“Words aren’t enough,” he continues. “That’s why we need sacraments. Sacraments are metaphors acted out, so that we might touch, hold onto and be drawn into the really real. Metaphor brings two things together that were once distinct, and makes them a new reality. It’s not just a way to tease our imagination,” he adds. “It’s a way to deal with mystery, with a reality so profound that we stumble trying to express it.”

He sighs heavily, no doubt thinking of all the ways that what he is saying now could be misunderstood. “You know, a lot of this goes back to different personalities,” he says. “The person who is predominantly intuitive in the way they learn things is going to hear this stuff and want more. The person who learns mainly through the senses is going to want precise language and concrete, specific meanings. It’s a world of difference, and we drive each other crazy. Both extremes can do damage,” he says. “The sensate wants to make an absolute out of the metaphor, and the intuitive sometimes cheapens the metaphor by trying so hard to reach beyond it.”

Caught in the liturgical tug of war, the average Catholic feels forced to choose between history and transcendence. Historicizing the sensate path freezes the reality, distancing it and making us spectators instead of participants. And reducing the metaphor to a simple sign or reminder, as intuitives sometimes do, removes us from its full reality. Thus surveys came back to the bishops saying people no longer believe in Real Presence -- all because, in Telthorst’s opinion, the question isn’t being framed right.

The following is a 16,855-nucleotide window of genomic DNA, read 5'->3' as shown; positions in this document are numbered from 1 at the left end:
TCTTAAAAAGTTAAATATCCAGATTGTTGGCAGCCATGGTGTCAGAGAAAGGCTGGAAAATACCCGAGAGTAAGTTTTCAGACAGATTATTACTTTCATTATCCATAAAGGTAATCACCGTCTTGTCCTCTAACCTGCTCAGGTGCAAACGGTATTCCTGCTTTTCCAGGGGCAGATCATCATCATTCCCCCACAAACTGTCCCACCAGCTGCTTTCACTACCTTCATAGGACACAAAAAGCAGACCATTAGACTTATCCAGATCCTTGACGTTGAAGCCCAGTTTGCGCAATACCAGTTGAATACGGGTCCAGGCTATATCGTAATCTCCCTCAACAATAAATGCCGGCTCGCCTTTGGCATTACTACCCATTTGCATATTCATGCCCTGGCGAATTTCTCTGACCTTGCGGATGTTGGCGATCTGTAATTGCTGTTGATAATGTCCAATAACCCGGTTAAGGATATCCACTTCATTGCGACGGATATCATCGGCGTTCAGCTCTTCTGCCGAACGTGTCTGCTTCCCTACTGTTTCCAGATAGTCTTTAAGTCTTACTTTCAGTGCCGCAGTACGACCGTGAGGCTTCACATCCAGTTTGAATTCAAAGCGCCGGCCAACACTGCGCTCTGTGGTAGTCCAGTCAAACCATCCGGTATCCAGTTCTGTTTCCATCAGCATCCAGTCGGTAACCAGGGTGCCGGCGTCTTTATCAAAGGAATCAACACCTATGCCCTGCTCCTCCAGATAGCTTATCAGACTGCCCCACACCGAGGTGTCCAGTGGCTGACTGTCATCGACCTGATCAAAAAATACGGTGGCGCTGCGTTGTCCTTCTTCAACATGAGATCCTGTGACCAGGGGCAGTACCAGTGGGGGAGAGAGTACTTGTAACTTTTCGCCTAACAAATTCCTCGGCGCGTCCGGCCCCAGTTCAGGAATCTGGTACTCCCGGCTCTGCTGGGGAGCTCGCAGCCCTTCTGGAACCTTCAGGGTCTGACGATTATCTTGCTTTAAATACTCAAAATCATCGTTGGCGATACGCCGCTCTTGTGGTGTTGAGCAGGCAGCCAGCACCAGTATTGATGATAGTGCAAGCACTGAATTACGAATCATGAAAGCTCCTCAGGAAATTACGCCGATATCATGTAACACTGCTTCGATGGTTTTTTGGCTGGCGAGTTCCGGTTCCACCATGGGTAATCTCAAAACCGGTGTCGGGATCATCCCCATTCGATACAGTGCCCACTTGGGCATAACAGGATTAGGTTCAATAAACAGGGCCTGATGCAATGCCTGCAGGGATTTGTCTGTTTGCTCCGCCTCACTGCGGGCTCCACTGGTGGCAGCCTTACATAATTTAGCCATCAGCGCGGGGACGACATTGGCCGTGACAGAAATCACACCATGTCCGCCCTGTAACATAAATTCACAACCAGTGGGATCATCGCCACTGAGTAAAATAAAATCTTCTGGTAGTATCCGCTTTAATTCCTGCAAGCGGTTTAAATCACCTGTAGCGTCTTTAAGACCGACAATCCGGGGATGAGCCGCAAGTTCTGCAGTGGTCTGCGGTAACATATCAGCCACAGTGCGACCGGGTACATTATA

“The sacrament doesn’t just ‘remind’ us of Jesus. It exists so we might consume the Eucharist and become what we eat, become Jesus’ presence in the world. If we stop short of that reality, we’re still looking at Jesus as someone apart from us. We haven’t become his presence.” So, I prompt: Do we need new metaphors?

“I don’t know that I would rush to a new mythology,” he answers slowly. “You can’t just create one. After Vatican II, we rushed out to create new symbols, and they were laughable.” He sets down his fork and smiles ruefully. “I was part of that. But you know, there really only are a few elemental, universal symbols -- like air, fire, water, earth -- and bread.”

Telthorst isn’t looking for new symbols or myths, but he is looking constantly for new ways into the old ones. “Lately what’s helped me is the new cosmology,” he says. “Scientists describe the center of the universe in a way that, for me, parallels Christ’s real presence in the Eucharist. They’re learning that the universe is still moving, still growing, and they say they have discovered its omnicenter. One guy gave an example: Put a lump of raisin-bread dough in the oven and it starts expanding, and the raisins move outward along with it. Every raisin is the center of that experience, feeling that movement. Every part of the universe is experiencing the heart of the universe.

“And every community that celebrates Eucharist together is experiencing the same real presence, the same saving power, the same Lord who is the Word through whom all has been created and all has been redeemed.”

I smile, feeling that pleasant closure of the circle, the arriving back where we started, but happier for the journey. Telthorst and Campbell might disagree about the steps, but they’re on the same path after all. The shiny new metaphors of current physics do arrive free of historical baggage, innocent and fresh, eager to be fathomed.

But they point to the very same truths.

Jeannette Batz is a staff writer for The Riverfront Times, an alternative newspaper in St. Louis. Her e-mail address is jeannette.batz@rftstl.com

National Catholic Reporter, March 15, 2002